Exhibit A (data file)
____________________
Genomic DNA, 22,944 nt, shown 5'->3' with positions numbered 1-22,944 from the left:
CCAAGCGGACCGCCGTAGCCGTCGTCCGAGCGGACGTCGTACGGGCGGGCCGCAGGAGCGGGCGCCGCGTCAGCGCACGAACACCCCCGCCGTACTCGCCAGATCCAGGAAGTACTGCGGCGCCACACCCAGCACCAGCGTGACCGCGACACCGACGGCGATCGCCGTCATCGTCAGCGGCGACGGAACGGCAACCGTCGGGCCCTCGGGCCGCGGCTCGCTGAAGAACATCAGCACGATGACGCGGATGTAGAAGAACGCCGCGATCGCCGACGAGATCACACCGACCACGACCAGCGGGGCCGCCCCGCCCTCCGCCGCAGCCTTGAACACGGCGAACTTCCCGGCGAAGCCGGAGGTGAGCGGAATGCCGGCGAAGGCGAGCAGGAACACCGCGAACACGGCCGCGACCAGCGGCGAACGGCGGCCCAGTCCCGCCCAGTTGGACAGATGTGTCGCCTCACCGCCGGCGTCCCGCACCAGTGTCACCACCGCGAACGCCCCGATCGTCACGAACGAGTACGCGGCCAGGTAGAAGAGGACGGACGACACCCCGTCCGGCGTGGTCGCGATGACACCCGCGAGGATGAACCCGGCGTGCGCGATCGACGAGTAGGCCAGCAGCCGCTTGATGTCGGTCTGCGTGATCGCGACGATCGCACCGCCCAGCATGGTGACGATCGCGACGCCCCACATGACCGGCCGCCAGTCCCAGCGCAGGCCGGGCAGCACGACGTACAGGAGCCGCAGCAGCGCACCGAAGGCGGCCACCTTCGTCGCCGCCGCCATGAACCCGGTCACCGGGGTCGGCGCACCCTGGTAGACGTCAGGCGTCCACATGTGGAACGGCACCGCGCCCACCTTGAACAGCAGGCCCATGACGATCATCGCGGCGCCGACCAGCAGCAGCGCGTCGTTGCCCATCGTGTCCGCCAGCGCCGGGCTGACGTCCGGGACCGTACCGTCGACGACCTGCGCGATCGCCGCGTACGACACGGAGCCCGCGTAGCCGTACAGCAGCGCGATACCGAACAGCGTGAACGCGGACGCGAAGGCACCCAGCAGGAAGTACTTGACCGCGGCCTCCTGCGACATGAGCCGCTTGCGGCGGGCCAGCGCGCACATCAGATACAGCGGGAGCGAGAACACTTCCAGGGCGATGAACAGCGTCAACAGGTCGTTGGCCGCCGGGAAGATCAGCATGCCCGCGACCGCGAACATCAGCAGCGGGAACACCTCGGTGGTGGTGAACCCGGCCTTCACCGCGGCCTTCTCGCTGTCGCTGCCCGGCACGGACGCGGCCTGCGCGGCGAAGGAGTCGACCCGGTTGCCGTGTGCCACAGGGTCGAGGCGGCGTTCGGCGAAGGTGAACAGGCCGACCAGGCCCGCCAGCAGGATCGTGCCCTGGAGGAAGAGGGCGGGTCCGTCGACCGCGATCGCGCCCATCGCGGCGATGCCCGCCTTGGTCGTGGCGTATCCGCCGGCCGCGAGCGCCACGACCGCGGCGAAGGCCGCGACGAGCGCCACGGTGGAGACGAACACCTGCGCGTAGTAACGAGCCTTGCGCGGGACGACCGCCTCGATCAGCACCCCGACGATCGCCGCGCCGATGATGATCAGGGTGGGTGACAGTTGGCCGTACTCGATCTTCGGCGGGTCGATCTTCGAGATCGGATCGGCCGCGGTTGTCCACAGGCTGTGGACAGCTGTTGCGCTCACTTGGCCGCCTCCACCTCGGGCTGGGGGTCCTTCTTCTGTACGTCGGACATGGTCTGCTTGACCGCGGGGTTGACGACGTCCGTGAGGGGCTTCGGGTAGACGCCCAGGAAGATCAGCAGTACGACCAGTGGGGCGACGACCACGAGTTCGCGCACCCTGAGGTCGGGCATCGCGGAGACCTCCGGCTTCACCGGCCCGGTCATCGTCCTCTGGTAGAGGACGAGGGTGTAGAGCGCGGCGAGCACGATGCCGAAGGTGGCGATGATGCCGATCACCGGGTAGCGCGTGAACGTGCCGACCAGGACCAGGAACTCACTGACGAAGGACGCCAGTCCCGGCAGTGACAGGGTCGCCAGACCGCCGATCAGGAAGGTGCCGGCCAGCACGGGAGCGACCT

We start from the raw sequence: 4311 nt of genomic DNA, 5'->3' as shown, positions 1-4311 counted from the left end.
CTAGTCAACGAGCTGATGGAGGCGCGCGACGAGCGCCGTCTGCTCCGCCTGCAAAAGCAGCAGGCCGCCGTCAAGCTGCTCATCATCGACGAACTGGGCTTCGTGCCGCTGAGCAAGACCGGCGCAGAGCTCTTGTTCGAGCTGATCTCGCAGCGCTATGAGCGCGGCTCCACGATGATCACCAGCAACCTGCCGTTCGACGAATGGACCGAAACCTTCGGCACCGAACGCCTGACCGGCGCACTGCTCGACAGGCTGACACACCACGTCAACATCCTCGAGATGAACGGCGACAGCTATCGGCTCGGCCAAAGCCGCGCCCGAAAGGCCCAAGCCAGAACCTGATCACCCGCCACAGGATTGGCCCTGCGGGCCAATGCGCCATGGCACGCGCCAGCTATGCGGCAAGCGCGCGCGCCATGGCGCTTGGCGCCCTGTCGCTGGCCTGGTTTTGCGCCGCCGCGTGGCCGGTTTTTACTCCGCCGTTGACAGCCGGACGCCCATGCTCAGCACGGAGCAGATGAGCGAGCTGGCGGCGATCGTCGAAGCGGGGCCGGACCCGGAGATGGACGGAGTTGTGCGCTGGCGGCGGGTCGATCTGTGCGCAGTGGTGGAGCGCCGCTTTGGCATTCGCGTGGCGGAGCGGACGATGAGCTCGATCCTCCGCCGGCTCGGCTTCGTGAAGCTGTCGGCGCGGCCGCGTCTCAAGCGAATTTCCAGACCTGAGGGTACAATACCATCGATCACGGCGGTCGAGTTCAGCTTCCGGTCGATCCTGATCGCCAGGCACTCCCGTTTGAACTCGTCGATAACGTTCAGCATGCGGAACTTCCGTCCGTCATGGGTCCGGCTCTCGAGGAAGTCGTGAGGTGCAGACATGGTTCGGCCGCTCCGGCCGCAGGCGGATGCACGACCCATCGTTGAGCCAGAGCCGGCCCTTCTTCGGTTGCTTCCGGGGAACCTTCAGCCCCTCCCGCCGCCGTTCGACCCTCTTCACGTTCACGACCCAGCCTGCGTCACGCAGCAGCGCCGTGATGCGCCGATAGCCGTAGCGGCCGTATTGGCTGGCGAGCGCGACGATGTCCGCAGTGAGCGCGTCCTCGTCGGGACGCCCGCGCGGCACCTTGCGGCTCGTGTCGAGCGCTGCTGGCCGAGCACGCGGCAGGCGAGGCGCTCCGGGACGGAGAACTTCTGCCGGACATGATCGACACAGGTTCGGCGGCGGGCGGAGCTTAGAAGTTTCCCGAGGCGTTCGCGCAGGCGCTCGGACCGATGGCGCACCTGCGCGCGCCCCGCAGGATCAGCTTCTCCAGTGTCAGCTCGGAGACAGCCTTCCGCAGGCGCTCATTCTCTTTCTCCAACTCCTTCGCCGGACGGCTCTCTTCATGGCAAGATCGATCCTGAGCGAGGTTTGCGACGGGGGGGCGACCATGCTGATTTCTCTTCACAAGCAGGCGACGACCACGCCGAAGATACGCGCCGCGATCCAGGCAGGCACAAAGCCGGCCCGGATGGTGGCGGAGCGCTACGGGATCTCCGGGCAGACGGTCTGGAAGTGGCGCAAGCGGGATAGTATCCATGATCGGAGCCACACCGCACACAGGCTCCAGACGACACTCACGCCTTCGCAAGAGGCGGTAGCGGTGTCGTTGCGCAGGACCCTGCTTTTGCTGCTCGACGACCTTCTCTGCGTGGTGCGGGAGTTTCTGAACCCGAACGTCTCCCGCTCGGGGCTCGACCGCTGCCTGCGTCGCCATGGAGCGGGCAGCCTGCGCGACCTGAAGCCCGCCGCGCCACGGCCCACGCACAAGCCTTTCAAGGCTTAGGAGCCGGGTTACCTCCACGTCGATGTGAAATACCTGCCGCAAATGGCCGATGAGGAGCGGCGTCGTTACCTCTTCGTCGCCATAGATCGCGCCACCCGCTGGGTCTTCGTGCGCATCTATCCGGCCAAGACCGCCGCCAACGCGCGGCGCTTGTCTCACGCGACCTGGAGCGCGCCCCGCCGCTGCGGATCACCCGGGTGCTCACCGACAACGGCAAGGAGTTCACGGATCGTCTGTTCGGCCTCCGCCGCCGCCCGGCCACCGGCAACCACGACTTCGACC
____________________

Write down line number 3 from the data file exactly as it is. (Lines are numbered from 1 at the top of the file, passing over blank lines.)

We start from the raw sequence: 4311 nt of genomic DNA, 5'->3' as shown, positions 1-4311 counted from the left end.